We arrived in the summer of 1964, after a three-week ordeal at sea, and went straight to 770 Eastern Parkway. We put down our suitcases there, and I saw a very dignified-looking man walk past and smile at us. “I believe that’s the Rebbe,” I told my wife. In those days, there was only one picture of him in circulation.

The very next day, I had a three-hour audience with the Rebbe.

“What brought you here?” he inquired at the start of our meeting. The Rebbe seemed like a father to whom one could tell everything; instead of rebuking, he would react with a loving smile. I unloaded everything that was burdening me.

There was one line that the Rebbe told me, towards the end, that is seared into my memory: “Many generations have passed, but the capacity to create art in a kosher way, has yet to be been rectified. You will be able to do it.” I felt as though a great burden had been placed on my shoulders: Could I achieve something that had not been achieved by all the generations before me? How?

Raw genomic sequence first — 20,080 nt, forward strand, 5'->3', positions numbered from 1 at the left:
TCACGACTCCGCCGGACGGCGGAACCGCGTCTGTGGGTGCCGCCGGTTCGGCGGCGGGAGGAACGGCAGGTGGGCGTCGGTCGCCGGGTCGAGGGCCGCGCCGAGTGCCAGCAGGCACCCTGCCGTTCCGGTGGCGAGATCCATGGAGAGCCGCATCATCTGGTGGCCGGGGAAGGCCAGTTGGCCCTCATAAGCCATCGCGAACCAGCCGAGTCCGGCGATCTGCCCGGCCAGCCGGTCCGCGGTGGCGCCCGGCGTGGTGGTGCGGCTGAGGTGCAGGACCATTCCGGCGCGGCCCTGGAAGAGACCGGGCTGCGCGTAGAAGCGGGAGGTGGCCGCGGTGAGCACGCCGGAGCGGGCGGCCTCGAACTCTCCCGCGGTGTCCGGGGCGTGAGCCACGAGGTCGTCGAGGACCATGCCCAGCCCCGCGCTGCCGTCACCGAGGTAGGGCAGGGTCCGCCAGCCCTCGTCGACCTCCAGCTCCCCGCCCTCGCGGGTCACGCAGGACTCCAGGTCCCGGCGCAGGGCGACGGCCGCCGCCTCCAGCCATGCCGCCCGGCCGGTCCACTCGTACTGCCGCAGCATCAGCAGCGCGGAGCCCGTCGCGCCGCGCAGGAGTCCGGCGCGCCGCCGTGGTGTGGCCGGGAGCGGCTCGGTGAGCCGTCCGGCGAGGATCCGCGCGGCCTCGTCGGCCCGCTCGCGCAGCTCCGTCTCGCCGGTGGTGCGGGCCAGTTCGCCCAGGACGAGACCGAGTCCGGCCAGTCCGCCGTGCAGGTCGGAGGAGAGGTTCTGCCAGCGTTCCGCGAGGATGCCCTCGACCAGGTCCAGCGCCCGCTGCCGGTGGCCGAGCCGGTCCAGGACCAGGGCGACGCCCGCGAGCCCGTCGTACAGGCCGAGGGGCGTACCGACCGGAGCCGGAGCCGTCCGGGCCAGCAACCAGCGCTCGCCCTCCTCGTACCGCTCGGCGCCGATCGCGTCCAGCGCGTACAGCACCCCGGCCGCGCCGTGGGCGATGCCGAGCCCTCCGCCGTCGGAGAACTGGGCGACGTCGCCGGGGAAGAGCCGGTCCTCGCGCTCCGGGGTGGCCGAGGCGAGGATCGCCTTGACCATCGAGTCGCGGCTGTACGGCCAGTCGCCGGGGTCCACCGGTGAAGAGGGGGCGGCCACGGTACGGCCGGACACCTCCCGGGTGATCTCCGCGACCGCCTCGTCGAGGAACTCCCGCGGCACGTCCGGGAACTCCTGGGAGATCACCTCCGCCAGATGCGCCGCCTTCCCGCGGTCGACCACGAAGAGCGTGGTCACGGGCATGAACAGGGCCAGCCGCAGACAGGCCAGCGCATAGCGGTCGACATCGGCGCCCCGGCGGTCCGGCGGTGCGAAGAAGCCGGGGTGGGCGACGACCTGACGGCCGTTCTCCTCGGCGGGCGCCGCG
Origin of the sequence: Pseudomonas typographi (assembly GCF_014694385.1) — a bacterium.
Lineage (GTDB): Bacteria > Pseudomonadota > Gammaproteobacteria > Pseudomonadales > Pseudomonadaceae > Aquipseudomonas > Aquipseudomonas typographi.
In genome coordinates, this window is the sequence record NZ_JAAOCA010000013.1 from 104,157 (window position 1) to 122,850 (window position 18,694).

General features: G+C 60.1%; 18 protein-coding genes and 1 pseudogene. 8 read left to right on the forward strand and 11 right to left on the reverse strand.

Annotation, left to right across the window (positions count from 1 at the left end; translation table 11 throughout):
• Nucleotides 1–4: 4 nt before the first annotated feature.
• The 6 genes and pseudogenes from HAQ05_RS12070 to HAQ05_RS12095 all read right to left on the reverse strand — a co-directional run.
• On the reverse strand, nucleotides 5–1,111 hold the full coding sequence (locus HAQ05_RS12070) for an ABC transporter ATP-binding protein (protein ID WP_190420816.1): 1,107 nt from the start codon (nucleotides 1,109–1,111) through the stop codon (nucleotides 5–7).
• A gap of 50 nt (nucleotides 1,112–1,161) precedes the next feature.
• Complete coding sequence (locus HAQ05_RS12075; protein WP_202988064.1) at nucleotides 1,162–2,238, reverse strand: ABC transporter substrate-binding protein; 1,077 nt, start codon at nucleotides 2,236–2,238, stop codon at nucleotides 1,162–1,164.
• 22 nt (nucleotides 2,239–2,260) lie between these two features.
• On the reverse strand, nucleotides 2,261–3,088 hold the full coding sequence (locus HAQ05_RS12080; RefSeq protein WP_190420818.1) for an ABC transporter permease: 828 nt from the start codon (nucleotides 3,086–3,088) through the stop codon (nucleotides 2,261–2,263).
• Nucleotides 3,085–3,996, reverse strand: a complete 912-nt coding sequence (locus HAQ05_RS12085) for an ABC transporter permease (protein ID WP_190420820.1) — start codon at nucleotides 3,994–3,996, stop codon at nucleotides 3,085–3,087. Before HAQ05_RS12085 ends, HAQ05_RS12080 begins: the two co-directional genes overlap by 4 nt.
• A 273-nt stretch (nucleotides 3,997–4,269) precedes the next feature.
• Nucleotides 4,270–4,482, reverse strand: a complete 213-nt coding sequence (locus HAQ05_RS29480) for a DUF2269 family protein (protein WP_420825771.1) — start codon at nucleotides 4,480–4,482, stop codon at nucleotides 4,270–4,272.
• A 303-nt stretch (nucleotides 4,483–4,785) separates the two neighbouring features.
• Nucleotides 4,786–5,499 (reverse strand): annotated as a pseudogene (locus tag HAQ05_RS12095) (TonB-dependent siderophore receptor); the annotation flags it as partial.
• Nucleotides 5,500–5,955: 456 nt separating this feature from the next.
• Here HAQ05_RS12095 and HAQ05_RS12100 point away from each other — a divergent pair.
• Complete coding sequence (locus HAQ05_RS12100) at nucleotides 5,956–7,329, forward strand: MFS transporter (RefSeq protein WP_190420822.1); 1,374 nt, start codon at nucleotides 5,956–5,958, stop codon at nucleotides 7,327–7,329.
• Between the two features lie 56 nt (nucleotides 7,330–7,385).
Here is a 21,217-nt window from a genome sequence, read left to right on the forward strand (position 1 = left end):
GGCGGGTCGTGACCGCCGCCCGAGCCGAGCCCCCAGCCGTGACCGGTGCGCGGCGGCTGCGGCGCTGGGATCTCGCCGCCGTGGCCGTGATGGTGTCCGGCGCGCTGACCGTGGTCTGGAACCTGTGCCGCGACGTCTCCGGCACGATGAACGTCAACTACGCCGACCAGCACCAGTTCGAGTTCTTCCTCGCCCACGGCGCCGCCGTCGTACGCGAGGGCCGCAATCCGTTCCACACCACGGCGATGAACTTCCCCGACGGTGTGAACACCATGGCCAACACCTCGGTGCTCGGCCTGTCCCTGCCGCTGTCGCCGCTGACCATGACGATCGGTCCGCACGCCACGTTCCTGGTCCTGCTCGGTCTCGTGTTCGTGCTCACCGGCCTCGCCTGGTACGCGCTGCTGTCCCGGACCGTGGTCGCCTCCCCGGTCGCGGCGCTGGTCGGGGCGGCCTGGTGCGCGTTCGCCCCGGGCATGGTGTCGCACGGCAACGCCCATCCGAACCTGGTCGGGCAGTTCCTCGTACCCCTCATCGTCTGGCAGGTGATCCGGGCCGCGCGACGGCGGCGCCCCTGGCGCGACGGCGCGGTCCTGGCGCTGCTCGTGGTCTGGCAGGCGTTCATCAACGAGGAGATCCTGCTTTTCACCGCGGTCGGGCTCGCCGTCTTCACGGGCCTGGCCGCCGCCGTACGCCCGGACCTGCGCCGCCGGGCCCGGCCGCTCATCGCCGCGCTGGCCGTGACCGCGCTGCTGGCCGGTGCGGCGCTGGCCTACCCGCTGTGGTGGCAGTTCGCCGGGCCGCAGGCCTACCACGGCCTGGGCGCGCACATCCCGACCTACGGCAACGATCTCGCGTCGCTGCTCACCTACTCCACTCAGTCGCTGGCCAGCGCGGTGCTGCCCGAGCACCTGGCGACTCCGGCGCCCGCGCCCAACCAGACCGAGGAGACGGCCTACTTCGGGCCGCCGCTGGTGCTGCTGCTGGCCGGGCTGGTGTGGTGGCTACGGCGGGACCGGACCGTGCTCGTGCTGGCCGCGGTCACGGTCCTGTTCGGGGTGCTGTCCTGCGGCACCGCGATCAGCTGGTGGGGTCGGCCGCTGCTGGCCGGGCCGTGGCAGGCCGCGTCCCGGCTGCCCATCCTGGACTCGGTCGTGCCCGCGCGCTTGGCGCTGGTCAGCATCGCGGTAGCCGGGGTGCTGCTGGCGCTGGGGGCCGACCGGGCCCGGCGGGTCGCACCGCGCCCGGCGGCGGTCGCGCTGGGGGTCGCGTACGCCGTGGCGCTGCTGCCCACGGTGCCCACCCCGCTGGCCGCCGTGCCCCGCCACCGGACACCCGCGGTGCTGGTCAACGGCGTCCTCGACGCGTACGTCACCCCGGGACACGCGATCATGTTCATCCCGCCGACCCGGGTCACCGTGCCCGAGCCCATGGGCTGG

“What does ‘kosher’ mean here?” I asked. The Rebbe directed me to consult with a rabbi. He also informed me that he would sponsor a full year of studies, including my living expenses, and advised me to focus on learning practical skills rather than art history and the like. Not knowing the language, I was put in touch with someone to help me find an appropriate place to learn.

After consulting with Rabbis Zalman Shimon Dvorkin and Yosef Eliyahu Henkin, who explained what was Halachically permitted and what was not, I had a definition of “kosher art.” I was then introduced to a Jewish artist named Chaim Gross, who offered me a scholarship in one of three art courses. But, then I discovered that these courses did not comport with those guidelines. “Thank you, but this isn’t for me,” I declined.

“Young man,” the artist replied, “the Lubavitcher Rebbe knows Halacha, but Chaim Gross knows art.”

Still, I felt a great sense of responsibility towards the historic mission that the Rebbe had assigned to me. I had to do it properly, even if that meant making sacrifices. I met Gross again, years later, and when he saw my portfolio, he admitted that the Rebbe was right. “Because you took your inspiration from Heaven, you are not bound by the conventions of professors. You are a free man!” To me, those words were worth more than any diploma.